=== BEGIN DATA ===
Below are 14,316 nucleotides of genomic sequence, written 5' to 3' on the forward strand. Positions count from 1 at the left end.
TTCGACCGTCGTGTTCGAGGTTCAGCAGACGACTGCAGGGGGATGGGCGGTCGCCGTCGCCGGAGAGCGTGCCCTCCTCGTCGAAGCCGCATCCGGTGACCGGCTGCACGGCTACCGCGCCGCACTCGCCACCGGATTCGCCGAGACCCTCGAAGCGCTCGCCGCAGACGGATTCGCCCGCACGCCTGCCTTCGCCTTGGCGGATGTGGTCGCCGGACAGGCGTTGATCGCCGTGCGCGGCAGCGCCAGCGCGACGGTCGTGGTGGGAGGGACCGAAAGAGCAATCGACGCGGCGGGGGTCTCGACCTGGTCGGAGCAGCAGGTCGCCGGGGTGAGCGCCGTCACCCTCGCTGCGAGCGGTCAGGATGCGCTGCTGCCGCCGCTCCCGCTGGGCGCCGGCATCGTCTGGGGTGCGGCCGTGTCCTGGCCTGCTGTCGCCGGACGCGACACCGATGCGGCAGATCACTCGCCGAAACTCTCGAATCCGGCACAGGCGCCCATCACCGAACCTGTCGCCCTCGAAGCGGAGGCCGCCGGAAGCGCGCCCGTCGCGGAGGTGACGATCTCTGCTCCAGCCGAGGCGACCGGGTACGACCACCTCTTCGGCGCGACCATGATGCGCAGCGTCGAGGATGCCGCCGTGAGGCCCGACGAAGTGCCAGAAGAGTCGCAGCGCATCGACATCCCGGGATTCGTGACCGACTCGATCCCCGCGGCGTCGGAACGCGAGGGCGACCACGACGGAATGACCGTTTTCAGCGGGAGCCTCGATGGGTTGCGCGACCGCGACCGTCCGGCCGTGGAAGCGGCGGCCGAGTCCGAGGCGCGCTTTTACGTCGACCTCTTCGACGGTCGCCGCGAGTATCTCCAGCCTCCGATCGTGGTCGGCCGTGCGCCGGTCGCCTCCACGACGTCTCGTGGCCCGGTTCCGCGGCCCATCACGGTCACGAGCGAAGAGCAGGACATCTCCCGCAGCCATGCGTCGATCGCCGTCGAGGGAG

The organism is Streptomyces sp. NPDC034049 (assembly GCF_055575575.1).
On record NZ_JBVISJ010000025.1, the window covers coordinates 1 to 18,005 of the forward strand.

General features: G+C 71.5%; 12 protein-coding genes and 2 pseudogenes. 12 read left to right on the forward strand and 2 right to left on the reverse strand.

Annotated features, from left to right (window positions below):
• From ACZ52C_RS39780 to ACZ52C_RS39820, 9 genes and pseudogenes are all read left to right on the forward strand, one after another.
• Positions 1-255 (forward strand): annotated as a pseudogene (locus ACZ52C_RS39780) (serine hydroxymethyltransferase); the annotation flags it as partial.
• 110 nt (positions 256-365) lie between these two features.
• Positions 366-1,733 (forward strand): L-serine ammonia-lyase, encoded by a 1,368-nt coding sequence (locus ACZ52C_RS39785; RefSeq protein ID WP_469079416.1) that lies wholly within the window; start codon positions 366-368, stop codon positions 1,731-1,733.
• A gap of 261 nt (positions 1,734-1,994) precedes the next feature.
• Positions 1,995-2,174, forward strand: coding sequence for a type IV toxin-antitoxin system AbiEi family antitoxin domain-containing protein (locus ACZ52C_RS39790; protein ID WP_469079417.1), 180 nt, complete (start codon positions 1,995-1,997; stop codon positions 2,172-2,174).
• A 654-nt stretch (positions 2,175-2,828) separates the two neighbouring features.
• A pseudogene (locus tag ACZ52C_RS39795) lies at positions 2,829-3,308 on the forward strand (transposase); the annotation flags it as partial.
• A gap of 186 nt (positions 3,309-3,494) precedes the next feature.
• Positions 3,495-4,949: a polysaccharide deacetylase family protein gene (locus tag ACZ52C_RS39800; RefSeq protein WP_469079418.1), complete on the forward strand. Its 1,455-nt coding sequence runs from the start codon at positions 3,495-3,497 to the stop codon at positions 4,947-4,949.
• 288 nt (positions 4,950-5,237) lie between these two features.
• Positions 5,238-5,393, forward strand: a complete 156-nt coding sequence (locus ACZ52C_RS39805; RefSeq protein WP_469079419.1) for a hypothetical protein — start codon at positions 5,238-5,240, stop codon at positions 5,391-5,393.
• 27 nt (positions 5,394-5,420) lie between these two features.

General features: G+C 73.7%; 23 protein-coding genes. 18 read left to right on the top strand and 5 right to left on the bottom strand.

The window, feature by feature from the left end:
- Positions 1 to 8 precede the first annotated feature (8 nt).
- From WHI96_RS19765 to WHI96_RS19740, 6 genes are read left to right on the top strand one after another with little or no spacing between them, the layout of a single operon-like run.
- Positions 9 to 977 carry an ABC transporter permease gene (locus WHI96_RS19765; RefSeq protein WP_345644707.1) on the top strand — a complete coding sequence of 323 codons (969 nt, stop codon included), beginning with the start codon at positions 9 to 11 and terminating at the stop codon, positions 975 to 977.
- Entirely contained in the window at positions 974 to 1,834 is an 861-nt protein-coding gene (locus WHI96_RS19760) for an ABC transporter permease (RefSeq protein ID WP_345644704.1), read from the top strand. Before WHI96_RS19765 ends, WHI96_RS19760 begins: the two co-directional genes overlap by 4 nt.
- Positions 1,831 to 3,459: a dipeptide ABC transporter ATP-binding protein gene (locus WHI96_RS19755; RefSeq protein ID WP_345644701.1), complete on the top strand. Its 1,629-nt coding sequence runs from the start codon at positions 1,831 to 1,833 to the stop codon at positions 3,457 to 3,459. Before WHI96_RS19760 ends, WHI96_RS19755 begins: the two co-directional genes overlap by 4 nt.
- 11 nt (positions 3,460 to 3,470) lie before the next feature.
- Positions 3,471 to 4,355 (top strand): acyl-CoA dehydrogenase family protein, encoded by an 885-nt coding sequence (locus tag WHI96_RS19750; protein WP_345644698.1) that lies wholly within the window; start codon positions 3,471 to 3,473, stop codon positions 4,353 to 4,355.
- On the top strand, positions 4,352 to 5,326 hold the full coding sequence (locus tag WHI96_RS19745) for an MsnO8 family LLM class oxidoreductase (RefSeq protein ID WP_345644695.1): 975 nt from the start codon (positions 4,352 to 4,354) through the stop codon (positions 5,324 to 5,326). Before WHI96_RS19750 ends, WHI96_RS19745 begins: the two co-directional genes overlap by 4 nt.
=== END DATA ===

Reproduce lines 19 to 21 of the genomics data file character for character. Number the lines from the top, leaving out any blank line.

• 27 nt (positions 5,394-5,420) lie between these two features.

General features: G+C 73.7%; 23 protein-coding genes. 18 read left to right on the top strand and 5 right to left on the bottom strand.

The window, feature by feature from the left end: